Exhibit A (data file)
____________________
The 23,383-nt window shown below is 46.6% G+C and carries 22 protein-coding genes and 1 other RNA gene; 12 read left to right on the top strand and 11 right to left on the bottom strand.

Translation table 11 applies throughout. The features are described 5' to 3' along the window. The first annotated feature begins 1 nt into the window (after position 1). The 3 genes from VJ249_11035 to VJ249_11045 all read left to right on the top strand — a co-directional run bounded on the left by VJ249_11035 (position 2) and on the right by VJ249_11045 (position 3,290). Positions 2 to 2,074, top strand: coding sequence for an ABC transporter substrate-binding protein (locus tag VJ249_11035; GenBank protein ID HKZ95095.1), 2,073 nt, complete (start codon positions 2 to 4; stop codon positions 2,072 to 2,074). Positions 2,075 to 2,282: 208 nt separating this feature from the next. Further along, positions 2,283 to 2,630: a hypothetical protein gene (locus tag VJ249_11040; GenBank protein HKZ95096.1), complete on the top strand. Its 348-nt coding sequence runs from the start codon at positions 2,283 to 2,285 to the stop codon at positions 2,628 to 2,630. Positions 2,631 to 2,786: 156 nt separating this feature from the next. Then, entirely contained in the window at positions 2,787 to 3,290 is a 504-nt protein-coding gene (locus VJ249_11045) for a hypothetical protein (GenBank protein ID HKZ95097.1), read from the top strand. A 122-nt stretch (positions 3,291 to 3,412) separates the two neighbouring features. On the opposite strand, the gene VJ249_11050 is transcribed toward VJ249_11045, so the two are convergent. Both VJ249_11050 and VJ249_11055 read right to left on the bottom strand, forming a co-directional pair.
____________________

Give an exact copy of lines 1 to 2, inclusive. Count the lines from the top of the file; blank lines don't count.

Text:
The 23,383-nt window shown below is 46.6% G+C and carries 22 protein-coding genes and 1 other RNA gene; 12 read left to right on the top strand and 11 right to left on the bottom strand.

Translation table 11 applies throughout. The features are described 5' to 3' along the window. The first annotated feature begins 1 nt into the window (after position 1). The 3 genes from VJ249_11035 to VJ249_11045 all read left to right on the top strand — a co-directional run bounded on the left by VJ249_11035 (position 2) and on the right by VJ249_11045 (position 3,290). Positions 2 to 2,074, top strand: coding sequence for an ABC transporter substrate-binding protein (locus tag VJ249_11035; GenBank protein ID HKZ95095.1), 2,073 nt, complete (start codon positions 2 to 4; stop codon positions 2,072 to 2,074). Positions 2,075 to 2,282: 208 nt separating this feature from the next. Further along, positions 2,283 to 2,630: a hypothetical protein gene (locus tag VJ249_11040; GenBank protein HKZ95096.1), complete on the top strand. Its 348-nt coding sequence runs from the start codon at positions 2,283 to 2,285 to the stop codon at positions 2,628 to 2,630. Positions 2,631 to 2,786: 156 nt separating this feature from the next. Then, entirely contained in the window at positions 2,787 to 3,290 is a 504-nt protein-coding gene (locus VJ249_11045) for a hypothetical protein (GenBank protein ID HKZ95097.1), read from the top strand. A 122-nt stretch (positions 3,291 to 3,412) separates the two neighbouring features. On the opposite strand, the gene VJ249_11050 is transcribed toward VJ249_11045, so the two are convergent. Both VJ249_11050 and VJ249_11055 read right to left on the bottom strand, forming a co-directional pair.